I am obsessed with all forms of urban legends, myths, and folklore. I’m also really into podcasts lately, because it’s 2016. That being said, there’s one in particular that really scratches my itch to be creepily intrigued. That podcast is LORE. Lore is created and performed by Aaron Mahnke, who might be a robot. I say this because of the extensive and intricate research he undertakes in order to bring us fascinating stories every two weeks. Lore explores the terrifying truths behind common and uncommon folklore, and just recently it was revealed that the Aaron is partnering with the creators of The Walking Dead to bring Lore to a television near you! What better time to celebrate this addictive podcast?
Here’s a list of my top 10 Lore episodes, in order of release:
One of the most horrifying memories of humanity’s past is the state of the early mental institution, or asylum. Politics aside, it also happens to be one of my favourite sub-genres of horror movies; nothing scares me more than the human psyche and the torture inflicted on mentally ill people who were often just misunderstood.
“Settings are often just as important to a story as the tale itself. The Shining had the Overlook. The Legend of Hell House had the Belasco. We fear cabins in the woods and even our own basements. But the mother of all horror settings is the asylum, with a dark pedigree unlike any other.”
I could talk all day about early asylums, especially about Dr. Freeman - the man credited with inventing the icepick lobotomy. This episode of Lore addresses this and more while examining the Danvers State Hospital, the introduction of thorazine, and the fate of it all today. I wish this episode was twice as long. Might I suggest some supplemental reading? My Lobotomy: A Memoir by Howard Dully, which follows the story of the author, a misbehaving child who was treated with a lobotomy at the age of 12, and how it affected his life.
“When the authorities entered a building in Chicago’s south side in 1895, they weren’t prepared for what they found. Above and below the neighborhood pharmacy was a seemingly never-ending maze of doors and rooms. What those hallways and staircases led to, however, was beyond disturbing.”
If you’re a true crime buff or you watch American Horror Story, you’ll know who Henry Holmes is. Season 5 is aptly named ‘Hotel’ taking place, well, in a hotel. This was loosely based on Holmes’ hotel which was built to facilitate his murder spree. H.H. Holmes is one of the first documented serial killers in America and was also a successful con artist. Building his own version of a funhouse (called "the Murder Castle") to hide the victims of his crimes is not his only legacy, and I encourage you to listen to find out more.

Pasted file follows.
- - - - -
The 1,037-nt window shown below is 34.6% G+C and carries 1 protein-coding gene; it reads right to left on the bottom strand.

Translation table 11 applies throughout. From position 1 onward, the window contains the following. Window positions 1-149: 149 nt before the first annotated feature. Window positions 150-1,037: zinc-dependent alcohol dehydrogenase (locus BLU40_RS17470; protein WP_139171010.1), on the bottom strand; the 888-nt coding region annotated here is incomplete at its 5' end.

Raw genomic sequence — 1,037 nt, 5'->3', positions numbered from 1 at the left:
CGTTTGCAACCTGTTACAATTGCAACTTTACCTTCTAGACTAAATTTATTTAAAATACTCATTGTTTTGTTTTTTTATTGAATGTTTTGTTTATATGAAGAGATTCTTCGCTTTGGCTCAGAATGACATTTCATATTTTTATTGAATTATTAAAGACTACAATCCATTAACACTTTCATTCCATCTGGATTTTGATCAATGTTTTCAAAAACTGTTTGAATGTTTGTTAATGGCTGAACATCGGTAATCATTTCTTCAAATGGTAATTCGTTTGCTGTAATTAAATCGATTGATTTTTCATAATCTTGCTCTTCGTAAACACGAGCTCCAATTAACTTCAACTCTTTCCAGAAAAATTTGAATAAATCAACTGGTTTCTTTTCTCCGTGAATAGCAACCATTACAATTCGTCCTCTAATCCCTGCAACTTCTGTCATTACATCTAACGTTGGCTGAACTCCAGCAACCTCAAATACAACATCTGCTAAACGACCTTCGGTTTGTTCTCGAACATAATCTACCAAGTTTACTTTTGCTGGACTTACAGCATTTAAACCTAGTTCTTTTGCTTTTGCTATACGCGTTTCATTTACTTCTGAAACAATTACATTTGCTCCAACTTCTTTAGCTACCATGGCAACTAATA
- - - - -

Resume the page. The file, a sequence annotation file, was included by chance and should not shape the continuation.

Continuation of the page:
“Few stories have the endurance to last centuries. Fewer still have a proven track record of documented, authoritative eyewitness accounts to back them up. Among those rare myths, one stands above most. For nearly 300 years, something has haunted an area of the country that is known for rare and unusual wildlife. So many people have seen it, in fact, that it’s almost impossible to deny its existence.”
Unfortunately, I’m not a big fan of creature sightings. Whether it’s bigfoot, chupacabra, or nessie; I feel like taking an eternal nap when those blurry photos show up. But I can’t deny the effect these stories have on society - especially the Jersey Devil. In 1.1 million acres of mysterious untouched forest, stories are bound to come up. Since 1735, the origin of this folklore has been in question. No matter how it began, the descriptions of the creature remain the same. What does this mean for the story? Listen up and decide for yourself. This isn’t that X-Files episode, don’t worry.
“Humans have a history of making up stories to explain the unexplainable. Sometimes we use those stories to teach our children a moral lesson, or entertain our friends. Sometimes, though, those stories get taken seriously, and the results have been unspeakable.”
Thankfully humanity has evolved enough to eradicate some ridiculous theories we had about what was going on around us. We like to ask “why?”, and when no immediate answer comes to mind, we like even more to make them up. We tend to blame others for our misfortune, and sometimes even weird made-up creatures like The Changeling. To learn about the origin of Changelings, and the horrific things people did to rid themselves of them, listen to this one.
“History is full of people who took things too far. Humans are gifted at turning on one another, a skill we’ve honed over the millennia. But when a small town in colonial Massachusetts needed a scapegoat for a dying hero, they discovered a target who refused to go down without a fight.”
Just as we used to blame Changelings for our children's’ bad behaviour, we also blamed people we didn’t like for our misfortune. We are all aware of the Salem witch trials, a microscopic view of a panic that spread all across the nation. Listen to this episode of Lore to learn about a tenacious victim whose accusers worked outside of the legal system.
“We leave our loved ones there after they’ve passed. We treat the space with reverence and solemn deference. Cemeteries are meant to be a final resting place. Sometimes, though, the ones who should be gone try to come back.”